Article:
In ancient Israel, continuing one’s family line was extremely important. As we saw when we studied the book of Joshua, property in the promised land was allocated to the various tribes of Israel, and this property was further divided among individual clans and families and generally passed down from father to son. If a man died without having any sons, his family name could pass away from Israel and the family’s property could be transferred to another clan. Thus, the Mosaic law includes many regulations regarding how to treat inheritances within families and various remedies for keeping property within a particular clan if the property is lost or if the male heir dies (e.g., Lev. 25:23–34; Num. 36).
Among the most important of these laws is the law concerning levirate marriage in Deuteronomy 25:5–10. According to this regulation, if a man died without any sons, his brother was to take the widow as his wife, and the first son born to that union would be counted as the heir of the dead man. Thus, the dead man’s name would continue on, and the property would stay in his family. The living brother “redeemed” the dead brother’s name and property from loss.
But what would happen if the dead man had no living brother, as was the case when Naomi’s husband and her son, Ruth’s first husband, died? As we will see, the book of Ruth seems to show what was to happen. For now, we will note that when Naomi rejoiced at hearing that Ruth had been gleaning behind Boaz and his servants, her reference to Boaz as “a close relative of ours, one of our redeemers” (Ruth 2:20) signaled that Boaz was one relative who could fulfill the role of continuing the line of Naomi’s dead husband.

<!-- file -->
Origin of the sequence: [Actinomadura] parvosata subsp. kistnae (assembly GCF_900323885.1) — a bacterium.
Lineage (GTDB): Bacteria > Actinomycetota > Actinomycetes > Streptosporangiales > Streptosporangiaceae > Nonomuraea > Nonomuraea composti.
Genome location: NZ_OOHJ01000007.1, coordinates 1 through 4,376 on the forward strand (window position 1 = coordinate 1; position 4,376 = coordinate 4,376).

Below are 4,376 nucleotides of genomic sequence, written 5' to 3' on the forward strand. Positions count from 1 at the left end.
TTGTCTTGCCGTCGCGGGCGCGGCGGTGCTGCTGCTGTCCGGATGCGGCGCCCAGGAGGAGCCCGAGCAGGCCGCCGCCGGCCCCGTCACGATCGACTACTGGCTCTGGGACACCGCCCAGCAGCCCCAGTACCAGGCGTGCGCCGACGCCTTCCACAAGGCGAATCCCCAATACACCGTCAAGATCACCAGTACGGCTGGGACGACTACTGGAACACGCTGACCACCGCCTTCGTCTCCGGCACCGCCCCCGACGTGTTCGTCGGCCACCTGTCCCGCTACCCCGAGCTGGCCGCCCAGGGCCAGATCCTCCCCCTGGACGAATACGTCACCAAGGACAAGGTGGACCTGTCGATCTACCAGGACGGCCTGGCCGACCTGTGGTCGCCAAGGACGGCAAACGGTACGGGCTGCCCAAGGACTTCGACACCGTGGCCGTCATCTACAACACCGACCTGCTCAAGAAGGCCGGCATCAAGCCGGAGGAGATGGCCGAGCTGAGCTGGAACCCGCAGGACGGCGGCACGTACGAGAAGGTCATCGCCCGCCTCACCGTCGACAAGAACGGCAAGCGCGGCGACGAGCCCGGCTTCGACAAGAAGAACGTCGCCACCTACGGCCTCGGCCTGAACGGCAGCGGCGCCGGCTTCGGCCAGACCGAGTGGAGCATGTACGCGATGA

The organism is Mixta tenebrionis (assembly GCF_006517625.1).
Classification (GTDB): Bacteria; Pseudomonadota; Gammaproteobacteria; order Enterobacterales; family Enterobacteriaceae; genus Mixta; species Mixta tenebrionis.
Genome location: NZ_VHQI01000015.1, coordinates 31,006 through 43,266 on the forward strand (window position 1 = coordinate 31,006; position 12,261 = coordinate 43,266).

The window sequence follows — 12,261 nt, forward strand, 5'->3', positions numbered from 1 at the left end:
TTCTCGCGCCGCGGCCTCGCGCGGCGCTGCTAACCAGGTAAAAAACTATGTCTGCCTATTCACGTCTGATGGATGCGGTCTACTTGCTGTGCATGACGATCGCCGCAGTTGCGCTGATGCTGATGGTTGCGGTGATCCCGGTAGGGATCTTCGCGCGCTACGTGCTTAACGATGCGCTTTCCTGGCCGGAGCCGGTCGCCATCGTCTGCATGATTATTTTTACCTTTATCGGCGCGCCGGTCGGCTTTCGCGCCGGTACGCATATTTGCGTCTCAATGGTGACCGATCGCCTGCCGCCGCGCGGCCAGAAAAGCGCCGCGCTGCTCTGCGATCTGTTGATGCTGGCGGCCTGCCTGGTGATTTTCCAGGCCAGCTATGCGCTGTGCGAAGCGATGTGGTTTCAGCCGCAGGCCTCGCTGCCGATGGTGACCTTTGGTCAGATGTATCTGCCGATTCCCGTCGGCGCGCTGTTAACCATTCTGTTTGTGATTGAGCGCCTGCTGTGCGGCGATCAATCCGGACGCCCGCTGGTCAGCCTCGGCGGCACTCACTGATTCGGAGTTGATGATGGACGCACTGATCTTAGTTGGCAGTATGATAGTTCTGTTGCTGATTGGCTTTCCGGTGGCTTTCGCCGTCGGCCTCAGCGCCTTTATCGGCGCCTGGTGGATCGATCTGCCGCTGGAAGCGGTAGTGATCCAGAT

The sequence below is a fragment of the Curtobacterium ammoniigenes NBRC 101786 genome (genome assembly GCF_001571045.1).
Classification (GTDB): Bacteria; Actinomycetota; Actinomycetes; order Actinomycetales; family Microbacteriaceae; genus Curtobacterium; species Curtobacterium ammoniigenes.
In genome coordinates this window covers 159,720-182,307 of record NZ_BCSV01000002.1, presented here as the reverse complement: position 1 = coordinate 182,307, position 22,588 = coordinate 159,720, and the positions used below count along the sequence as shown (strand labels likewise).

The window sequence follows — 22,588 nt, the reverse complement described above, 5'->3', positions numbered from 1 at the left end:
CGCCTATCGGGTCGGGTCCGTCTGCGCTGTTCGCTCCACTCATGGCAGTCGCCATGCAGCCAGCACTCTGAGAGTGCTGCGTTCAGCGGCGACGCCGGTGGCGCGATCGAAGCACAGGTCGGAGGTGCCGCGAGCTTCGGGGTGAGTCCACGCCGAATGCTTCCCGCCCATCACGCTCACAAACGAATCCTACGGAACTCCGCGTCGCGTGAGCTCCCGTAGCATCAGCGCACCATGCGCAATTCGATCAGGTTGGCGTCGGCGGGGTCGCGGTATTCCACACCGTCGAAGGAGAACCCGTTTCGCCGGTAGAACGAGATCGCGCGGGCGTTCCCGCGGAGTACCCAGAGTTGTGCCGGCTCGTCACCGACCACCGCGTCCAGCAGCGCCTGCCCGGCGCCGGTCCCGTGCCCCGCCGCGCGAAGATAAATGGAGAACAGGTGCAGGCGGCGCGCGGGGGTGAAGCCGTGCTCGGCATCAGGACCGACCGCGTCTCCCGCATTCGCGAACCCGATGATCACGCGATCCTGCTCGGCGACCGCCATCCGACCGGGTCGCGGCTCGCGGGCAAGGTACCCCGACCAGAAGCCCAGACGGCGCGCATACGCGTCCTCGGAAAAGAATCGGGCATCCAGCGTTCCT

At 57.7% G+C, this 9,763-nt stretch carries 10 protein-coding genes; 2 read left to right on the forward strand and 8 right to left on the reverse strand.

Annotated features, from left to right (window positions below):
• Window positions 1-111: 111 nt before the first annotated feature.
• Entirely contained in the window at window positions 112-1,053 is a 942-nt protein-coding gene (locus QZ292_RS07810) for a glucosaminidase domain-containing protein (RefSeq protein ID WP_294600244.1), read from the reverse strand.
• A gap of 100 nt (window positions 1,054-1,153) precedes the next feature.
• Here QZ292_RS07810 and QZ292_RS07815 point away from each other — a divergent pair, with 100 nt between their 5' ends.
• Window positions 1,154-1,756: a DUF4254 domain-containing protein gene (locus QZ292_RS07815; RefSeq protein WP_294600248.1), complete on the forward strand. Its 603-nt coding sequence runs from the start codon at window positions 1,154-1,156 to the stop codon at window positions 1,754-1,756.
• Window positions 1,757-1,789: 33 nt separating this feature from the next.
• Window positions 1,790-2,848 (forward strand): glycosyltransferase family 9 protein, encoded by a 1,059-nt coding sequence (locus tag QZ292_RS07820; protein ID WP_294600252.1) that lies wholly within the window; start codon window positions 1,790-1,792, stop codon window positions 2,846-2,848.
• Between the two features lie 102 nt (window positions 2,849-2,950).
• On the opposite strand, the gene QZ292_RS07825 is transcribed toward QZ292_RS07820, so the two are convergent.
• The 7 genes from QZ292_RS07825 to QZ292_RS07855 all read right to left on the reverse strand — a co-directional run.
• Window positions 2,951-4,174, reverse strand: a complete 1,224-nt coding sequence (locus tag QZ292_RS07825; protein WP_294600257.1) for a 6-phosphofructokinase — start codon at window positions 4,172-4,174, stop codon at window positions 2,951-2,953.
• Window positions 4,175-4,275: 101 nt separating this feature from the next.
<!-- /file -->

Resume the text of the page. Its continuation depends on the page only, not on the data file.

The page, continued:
Naomi was curious about exactly where Ruth had gleaned, for Ruth had brought back an “ephah of barley,” which represented at least thirty pounds or so of food (vv. 17–19). Such generosity and the identity of Boaz provoked Naomi to praise the “kindness” of God (v. 20). “Kindness” translates the Hebrew term hesed, an important concept in Scripture that refers to far more than simply being nice or pleasant to someone. We will consider the meaning of hesed more in the studies to come, but for now we will note that it has to do with enduring covenant loyalty. But having seen the Lord’s hesed in bringing Ruth to Boaz, Naomi and Ruth began planning how to show Boaz that he could redeem their family’s name and property (2:21–3:5).